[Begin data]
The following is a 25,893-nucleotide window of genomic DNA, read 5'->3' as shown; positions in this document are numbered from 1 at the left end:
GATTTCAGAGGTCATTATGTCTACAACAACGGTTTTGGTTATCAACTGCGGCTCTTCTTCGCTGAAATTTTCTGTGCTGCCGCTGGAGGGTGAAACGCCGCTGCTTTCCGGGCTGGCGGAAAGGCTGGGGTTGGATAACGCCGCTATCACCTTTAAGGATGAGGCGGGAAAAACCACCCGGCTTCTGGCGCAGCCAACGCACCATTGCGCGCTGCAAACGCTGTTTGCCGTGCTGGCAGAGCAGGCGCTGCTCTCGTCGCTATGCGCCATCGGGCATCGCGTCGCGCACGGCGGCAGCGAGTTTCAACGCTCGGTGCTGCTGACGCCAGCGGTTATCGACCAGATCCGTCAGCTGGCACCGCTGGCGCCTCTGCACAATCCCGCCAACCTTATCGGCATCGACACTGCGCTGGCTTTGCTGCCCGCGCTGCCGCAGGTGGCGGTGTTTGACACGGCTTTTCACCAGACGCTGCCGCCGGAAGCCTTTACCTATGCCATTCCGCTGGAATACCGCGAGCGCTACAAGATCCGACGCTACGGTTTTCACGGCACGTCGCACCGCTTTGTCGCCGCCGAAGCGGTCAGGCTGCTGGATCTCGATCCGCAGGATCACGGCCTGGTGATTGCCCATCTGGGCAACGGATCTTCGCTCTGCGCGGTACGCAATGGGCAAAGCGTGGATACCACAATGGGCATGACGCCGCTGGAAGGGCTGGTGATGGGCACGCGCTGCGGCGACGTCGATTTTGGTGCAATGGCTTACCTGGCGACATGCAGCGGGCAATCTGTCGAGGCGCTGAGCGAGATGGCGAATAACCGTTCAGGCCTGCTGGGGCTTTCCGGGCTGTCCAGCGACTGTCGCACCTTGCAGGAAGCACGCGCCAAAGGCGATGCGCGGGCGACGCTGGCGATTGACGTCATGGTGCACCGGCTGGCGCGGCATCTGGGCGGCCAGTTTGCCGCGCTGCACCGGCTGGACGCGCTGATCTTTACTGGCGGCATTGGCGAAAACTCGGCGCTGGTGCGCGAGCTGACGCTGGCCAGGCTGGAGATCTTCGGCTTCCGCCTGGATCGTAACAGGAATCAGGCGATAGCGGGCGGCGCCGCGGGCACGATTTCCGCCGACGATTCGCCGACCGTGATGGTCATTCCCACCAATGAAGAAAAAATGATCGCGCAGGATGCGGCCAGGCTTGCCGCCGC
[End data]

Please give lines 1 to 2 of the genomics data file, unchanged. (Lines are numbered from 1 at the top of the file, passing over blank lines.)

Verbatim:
The following is a 25,893-nucleotide window of genomic DNA, read 5'->3' as shown; positions in this document are numbered from 1 at the left end:
GATTTCAGAGGTCATTATGTCTACAACAACGGTTTTGGTTATCAACTGCGGCTCTTCTTCGCTGAAATTTTCTGTGCTGCCGCTGGAGGGTGAAACGCCGCTGCTTTCCGGGCTGGCGGAAAGGCTGGGGTTGGATAACGCCGCTATCACCTTTAAGGATGAGGCGGGAAAAACCACCCGGCTTCTGGCGCAGCCAACGCACCATTGCGCGCTGCAAACGCTGTTTGCCGTGCTGGCAGAGCAGGCGCTGCTCTCGTCGCTATGCGCCATCGGGCATCGCGTCGCGCACGGCGGCAGCGAGTTTCAACGCTCGGTGCTGCTGACGCCAGCGGTTATCGACCAGATCCGTCAGCTGGCACCGCTGGCGCCTCTGCACAATCCCGCCAACCTTATCGGCATCGACACTGCGCTGGCTTTGCTGCCCGCGCTGCCGCAGGTGGCGGTGTTTGACACGGCTTTTCACCAGACGCTGCCGCCGGAAGCCTTTACCTATGCCATTCCGCTGGAATACCGCGAGCGCTACAAGATCCGACGCTACGGTTTTCACGGCACGTCGCACCGCTTTGTCGCCGCCGAAGCGGTCAGGCTGCTGGATCTCGATCCGCAGGATCACGGCCTGGTGATTGCCCATCTGGGCAACGGATCTTCGCTCTGCGCGGTACGCAATGGGCAAAGCGTGGATACCACAATGGGCATGACGCCGCTGGAAGGGCTGGTGATGGGCACGCGCTGCGGCGACGTCGATTTTGGTGCAATGGCTTACCTGGCGACATGCAGCGGGCAATCTGTCGAGGCGCTGAGCGAGATGGCGAATAACCGTTCAGGCCTGCTGGGGCTTTCCGGGCTGTCCAGCGACTGTCGCACCTTGCAGGAAGCACGCGCCAAAGGCGATGCGCGGGCGACGCTGGCGATTGACGTCATGGTGCACCGGCTGGCGCGGCATCTGGGCGGCCAGTTTGCCGCGCTGCACCGGCTGGACGCGCTGATCTTTACTGGCGGCATTGGCGAAAACTCGGCGCTGGTGCGCGAGCTGACGCTGGCCAGGCTGGAGATCTTCGGCTTCCGCCTGGATCGTAACAGGAATCAGGCGATAGCGGGCGGCGCCGCGGGCACGATTTCCGCCGACGATTCGCCGACCGTGATGGTCATTCCCACCAATGAAGAAAAAATGATCGCGCAGGATGCGGCCAGGCTTGCCGCCGC